If you have ever wondered as to what is a tack hammer, well they a smaller hammer, and a very handy tool for anyone doing upholstery, fine carpentry work, metalwork, or any small nailing job around the home.
They are designed to drive in small tacks, finishing nails, glazing points on window panes, plus many other uses found in carpentry, crafts, etc.
The Weight of a Tack Hammer
These hammers are usually in the weight range of 5 to 8 ounces, with the heads being from 4 to 6 inches in length, and around 3/4 to 1 inch in thickness.
Handles for a Tack Hammer
Most of the handles for a tack hammer are wood with hickory being one of the best choices for its durability.
These handles are shaped to give you a comfortable grip when you swing the hammer, and are often lacquered to protect the wood.
The Head of the Tack Hammer
Most of the heads on these hammers are magnetized to hold the small tacks when starting them, and also saves on hitting your fingers instead of the tack.
Any of the better quality tack hammers will have the heads made of forged steel for long-lasting abilities, and less chance of chipping or breaking, and they can also be polished for a smooth finish to the head.
If ever the magnetism becomes weak you can leave a magnet on one side of the split end, which will make it stronger to hold a tack or any small nails.
Some of the Better Brands of Tack Hammers
The C.S. Osborne and Co. No222 Tack Hammer
This is an 8 ounce tack hammer with the magnetic end for starting tacks or small nails.
It is about 9.5 inches long with a hickory wood handle, and is well-balanced for a comfortable swing, and has a head that is 5.5 inches long, This is an excellent hammer for smaller jobs around the home.
The Stanley Tack Hammer
This 5 ounce tack hammer has a length of a little over 10 inches, and a forged steel head for toughness.
With the head by itself it is about 4 inches in length, and is magnetic for holding on to the tacks or small nails.
The head has been polished to a smooth finish, and the hickory wood handle has a clear lacquered coat for protection.
It makes an excellent hammer for doing fine work such as small moldings on cabinetry, or any other number of different things around the home.
The Vulcan Tack Hammer
This hammer has a 7 ounce steel forged head that is about 5.5 inches long, and with its magnet it is able to hold a tack or small nail it in place to get them started.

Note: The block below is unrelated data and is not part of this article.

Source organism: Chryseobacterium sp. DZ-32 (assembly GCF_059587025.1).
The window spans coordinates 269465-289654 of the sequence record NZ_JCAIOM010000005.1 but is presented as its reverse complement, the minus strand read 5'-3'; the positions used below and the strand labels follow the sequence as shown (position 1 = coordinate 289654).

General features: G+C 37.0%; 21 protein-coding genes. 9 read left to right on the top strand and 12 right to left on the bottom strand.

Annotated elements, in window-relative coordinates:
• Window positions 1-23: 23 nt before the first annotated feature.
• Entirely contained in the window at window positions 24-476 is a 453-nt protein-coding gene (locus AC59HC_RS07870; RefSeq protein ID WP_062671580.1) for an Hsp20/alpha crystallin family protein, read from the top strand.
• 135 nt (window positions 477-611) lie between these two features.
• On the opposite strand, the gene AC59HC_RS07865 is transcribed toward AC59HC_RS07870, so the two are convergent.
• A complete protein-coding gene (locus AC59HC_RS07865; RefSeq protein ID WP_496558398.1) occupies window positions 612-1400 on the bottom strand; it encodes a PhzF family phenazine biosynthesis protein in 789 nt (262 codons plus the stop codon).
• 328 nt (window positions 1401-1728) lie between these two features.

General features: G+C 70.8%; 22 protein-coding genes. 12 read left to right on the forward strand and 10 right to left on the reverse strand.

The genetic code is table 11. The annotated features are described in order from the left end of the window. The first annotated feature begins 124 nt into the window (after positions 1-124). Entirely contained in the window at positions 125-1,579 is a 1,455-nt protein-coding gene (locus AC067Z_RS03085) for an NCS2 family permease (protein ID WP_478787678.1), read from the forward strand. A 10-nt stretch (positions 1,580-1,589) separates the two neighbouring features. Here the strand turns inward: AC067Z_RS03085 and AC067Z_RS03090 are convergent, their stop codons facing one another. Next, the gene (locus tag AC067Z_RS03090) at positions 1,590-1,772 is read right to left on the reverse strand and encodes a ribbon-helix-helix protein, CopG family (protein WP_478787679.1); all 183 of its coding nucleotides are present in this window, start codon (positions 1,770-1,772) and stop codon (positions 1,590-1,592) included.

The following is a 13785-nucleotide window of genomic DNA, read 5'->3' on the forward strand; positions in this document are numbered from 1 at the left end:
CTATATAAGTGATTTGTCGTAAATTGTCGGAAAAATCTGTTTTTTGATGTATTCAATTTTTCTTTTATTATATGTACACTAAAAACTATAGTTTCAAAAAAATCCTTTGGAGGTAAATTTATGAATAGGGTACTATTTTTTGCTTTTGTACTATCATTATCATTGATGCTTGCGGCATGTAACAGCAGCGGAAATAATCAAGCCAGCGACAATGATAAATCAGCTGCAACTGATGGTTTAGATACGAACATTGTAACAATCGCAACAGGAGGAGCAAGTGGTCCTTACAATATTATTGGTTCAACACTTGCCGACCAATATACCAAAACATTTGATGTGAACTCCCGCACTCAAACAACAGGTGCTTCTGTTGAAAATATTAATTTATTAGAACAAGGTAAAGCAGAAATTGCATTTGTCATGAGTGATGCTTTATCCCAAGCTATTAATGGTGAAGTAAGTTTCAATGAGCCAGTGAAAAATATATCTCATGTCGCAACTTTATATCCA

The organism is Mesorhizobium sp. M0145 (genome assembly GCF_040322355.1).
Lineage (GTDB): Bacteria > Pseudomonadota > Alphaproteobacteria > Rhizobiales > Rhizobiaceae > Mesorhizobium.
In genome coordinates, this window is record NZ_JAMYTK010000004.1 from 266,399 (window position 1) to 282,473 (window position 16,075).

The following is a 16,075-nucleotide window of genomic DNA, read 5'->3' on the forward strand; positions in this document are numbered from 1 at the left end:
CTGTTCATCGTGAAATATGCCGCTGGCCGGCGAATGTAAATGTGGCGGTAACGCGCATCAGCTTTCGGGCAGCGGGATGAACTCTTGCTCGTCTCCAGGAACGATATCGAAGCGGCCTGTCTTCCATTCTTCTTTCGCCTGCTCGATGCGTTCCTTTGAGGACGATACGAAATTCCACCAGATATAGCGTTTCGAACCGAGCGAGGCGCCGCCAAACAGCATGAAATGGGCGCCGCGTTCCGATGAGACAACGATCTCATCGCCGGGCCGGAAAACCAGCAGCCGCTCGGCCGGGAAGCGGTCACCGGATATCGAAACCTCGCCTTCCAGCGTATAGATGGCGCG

With the head hardened and tempered this hammer is designed to last.
The total length of this hammer is around 10.5 inches, with the wood handle being made from hickory.
You can even use these hammers to crack walnuts or butternuts, and you will find them a very handy tool to have around the home.
The Task Tack Hammer
This is a 5 ounce tack hammer with a 4-inch long drop-forged steel head.
The handle is made of wood and with the head it is about 11 inches in total length.
The price on this tack hammer is around 10 dollars, so is hard to go wrong price wise, and with the drop-forged steel head it should last a long time.
The head is also split on this hammer on one end to give it a magnetic attraction to hold a tack or nail when starting them.
The Apex Tool Group Tack Hammer
This hammer has a 5 ounce head, and also has the magnetic properties for holding small nails or tacks when starting them.
The head is fully polished and made from heat-treated forged steel, so it is designed to last.
You will find that the wood handle is made from hickory, and will dampen any strike or vibration you might get from it, and the total length of the hammer is about 10.5 inches.
The price range on this tack hammer can be from 10 to 30 dollars, so best to shop around for the better bargain.
A Mention of a Few Other Brands of Tack Hammers
- General Teck
- Ivy Classic
- Olympia Tools
- Century Drill and Tools
And there are many other excellent brands of tack hammers to chose from.
A Little History of the Tack Hammer
The tack hammer which is also referred to as an upholstery hammer has been around for over 200 years, and the idea to first magnetize them was in the first part of the 19 century with the split magnetic head being patented in 1886.
With the staple gun being invented in the 1930s the use of the tack hammer for upholstery slowed down, but still are an excellent hammer to have around the home for any kind of small job.
The Magnetic End of Your Tack Hammer
If you find that the magnetic end looses its strength then just put a small magnet on one side of the split end overnight to re magnetize it, or even try gluing a small magnet on with some silicone, and it will hold the tack or nail very good.
Final Thoughts on Tack Hammers
These hammers are designed for light work such as craft projects, attaching small moldings to cabinets, driving tacks or nails to hang pictures, removing small dents in metal, and many other small jobs around the home, making them a good tool to have.
As always wishing you all the best on your home projects.